There are various legislations in India that contemplate reference of disputes to mediation for settlement. These are – The Civil Procedure Court, The Companies Act, The Consumer Disputes Act, The Commercial Courts Act. Further, The Mediation Bill, 2021, currently placed before the Parliament will enhance the use of mediation in India. With regard to workplace disputes, the
following statutes mention conciliatory processes, without specifically referring to mediation.
The Industrial Disputes Act, 1947 mentions conciliation, and not particularly mediation; but, cases are often referred to court-annexed mediation centers. However, under this Act, the definition of workmen specifically excludes any person, who is employed in managerial or administrative or supervisory capacity.
The Prevention of Sexual Harassment on Women at Workplace Act, 2013, contemplates prevention, prohibition and redressal of sexual harassment at the workplace. This legislation provides for a complainant to escalate the matter to the
Internal Complaint Committee (ICC), but also provides for conciliation by the ICC. Considering that the ICC may not have complete neutrality in conducting Conciliation proceedings, it can suggest that parties try mediation before attempting conciliation. The handbook on tackling sexual harassment of women at workplace published by the Ministry of Women and Child Development, Government of India, contemplates an informal and a formal process for resolving sexual harassment disputes. The informal mechanism includes appointing a neutral person to act as a conciliator between the parties to resolve the complaint. Mediation by a neutral person is also often recommended before a formal complaint is filed before the ICC. There is a need for creating awareness about mediation as an option to amicable settlement, before the complainant considers filing a written complaint before the ICC. Interestingly, few companies have a gender-neutral policy as far as sexual harassment is concerned.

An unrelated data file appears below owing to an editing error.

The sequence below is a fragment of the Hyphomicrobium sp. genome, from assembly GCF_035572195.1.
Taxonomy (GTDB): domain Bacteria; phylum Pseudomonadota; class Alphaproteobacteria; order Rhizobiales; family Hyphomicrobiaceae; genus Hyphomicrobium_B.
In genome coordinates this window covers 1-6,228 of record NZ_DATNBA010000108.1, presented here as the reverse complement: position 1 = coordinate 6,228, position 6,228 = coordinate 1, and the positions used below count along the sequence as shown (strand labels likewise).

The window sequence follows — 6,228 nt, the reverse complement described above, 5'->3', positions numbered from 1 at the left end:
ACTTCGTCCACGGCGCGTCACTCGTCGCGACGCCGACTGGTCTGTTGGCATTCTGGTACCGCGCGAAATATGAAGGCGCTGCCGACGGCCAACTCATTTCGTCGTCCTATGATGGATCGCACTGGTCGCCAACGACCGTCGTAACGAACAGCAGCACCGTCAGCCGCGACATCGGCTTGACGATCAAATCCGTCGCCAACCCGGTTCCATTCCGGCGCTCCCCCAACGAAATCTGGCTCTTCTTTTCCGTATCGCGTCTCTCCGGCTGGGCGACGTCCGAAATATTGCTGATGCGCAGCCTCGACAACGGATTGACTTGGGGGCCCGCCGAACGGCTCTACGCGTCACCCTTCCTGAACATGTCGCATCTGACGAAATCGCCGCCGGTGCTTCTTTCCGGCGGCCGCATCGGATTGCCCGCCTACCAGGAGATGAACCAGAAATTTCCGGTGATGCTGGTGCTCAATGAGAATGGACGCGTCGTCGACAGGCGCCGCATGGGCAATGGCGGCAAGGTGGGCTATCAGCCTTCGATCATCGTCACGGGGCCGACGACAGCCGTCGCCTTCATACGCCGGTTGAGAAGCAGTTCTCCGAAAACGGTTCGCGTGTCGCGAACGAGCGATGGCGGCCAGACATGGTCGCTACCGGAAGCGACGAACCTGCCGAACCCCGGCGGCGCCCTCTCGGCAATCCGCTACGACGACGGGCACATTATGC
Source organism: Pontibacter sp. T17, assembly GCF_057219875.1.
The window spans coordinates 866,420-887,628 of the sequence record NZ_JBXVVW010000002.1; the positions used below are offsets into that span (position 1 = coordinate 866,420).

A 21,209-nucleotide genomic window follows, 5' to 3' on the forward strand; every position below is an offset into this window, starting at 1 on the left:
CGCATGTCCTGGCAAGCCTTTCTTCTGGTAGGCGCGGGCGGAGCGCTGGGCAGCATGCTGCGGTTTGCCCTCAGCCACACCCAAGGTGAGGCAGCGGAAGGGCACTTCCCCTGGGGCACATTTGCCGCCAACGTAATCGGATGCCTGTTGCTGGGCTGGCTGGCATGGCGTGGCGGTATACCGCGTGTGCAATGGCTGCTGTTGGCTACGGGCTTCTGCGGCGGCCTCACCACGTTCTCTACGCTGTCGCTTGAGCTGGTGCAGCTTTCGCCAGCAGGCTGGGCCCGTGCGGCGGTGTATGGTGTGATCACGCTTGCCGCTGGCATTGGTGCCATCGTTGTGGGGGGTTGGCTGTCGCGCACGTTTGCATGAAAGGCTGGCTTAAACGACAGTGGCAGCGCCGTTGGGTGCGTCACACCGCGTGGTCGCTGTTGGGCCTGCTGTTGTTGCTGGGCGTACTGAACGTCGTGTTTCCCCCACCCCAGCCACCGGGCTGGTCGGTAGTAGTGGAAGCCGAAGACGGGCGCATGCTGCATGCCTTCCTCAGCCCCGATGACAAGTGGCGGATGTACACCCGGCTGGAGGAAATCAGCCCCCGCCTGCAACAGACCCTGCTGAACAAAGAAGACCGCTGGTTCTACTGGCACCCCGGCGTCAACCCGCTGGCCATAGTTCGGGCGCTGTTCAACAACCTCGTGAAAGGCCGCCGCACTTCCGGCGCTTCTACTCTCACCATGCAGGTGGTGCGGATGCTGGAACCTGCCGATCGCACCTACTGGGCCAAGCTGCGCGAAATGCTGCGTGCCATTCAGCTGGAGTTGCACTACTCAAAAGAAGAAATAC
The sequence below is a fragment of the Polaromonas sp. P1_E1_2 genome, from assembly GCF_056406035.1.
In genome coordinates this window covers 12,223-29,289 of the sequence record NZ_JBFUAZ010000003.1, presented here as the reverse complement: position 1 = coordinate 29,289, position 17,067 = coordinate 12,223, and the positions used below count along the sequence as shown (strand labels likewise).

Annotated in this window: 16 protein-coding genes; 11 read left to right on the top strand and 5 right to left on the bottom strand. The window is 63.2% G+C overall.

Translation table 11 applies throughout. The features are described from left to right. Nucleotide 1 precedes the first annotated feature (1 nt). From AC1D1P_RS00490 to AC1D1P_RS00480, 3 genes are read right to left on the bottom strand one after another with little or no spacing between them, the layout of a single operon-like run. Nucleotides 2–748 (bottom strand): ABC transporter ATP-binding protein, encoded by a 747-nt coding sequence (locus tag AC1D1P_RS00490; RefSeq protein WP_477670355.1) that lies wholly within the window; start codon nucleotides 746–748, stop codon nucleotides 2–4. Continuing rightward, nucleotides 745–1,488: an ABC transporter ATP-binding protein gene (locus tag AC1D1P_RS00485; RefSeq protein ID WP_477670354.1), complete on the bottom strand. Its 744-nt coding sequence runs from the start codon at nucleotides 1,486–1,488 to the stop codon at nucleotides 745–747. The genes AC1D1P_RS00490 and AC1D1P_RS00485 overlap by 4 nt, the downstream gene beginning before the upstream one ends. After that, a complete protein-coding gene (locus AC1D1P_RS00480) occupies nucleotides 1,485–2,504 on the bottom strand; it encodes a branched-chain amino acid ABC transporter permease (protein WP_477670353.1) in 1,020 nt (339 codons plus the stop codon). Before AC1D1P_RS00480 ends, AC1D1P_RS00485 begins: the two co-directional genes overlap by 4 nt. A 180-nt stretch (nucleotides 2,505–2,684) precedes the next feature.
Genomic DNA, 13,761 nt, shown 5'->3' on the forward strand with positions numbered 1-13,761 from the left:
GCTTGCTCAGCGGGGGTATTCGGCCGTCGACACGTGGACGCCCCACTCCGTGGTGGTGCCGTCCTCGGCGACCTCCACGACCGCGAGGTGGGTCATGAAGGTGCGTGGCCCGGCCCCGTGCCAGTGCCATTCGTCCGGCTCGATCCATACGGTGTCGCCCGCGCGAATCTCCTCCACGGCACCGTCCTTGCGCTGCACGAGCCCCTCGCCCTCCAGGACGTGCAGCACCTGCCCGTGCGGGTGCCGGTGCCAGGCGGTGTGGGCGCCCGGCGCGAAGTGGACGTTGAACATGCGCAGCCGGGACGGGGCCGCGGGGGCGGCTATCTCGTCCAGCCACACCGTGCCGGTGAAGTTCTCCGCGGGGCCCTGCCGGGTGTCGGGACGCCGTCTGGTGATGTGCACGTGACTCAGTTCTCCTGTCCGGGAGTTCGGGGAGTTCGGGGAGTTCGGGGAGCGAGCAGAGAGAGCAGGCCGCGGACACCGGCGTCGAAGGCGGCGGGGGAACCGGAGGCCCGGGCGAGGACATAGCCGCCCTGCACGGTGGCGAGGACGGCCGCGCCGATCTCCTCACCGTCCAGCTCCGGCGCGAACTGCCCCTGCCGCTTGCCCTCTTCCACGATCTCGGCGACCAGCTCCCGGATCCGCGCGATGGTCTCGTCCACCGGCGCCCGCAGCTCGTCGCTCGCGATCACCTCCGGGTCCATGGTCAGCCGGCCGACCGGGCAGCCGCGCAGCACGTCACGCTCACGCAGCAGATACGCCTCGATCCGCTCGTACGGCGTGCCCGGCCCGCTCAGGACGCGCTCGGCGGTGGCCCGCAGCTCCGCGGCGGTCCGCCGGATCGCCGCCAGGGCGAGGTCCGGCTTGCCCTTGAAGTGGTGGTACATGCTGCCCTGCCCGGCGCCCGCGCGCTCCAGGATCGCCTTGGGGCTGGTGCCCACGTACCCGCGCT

In our experience, workplace disputes often include: Inter-personal conflicts among employees
Employment terms and conditions
Disputes pertaining to sexual harassment.
Disputes pertaining to salaries and promotions
Disputes pertaining to job roles.
The common trend is for employees to sign employment contracts, which have various terms and conditions pertaining to their scope of work, salaries and redressal of disputes. For any violation of terms of employment, the employer / employee has the right to go to the jurisdictional courts as a general practice for violation of terms of the employment. Almost all disputes in the workplace are dealt with by the HR department – often the first point of the contact for a disgruntled employee having any grievance as mentioned above.
There is a need for robust awareness and training programmes to equip the HR department of all corporates to deescalate conflict, and identify suitable cases for mediation. Further, it would benefit easy referral to mediation, if there is an option of mediation by a third party neutral as a clause in the employment contract. The mere presence of a Mediation clause in contracts
would also ensure a productive and peaceful working environment. The day is not far when Mediation will be the first option adopted for resolving all types of workplace disputes in India .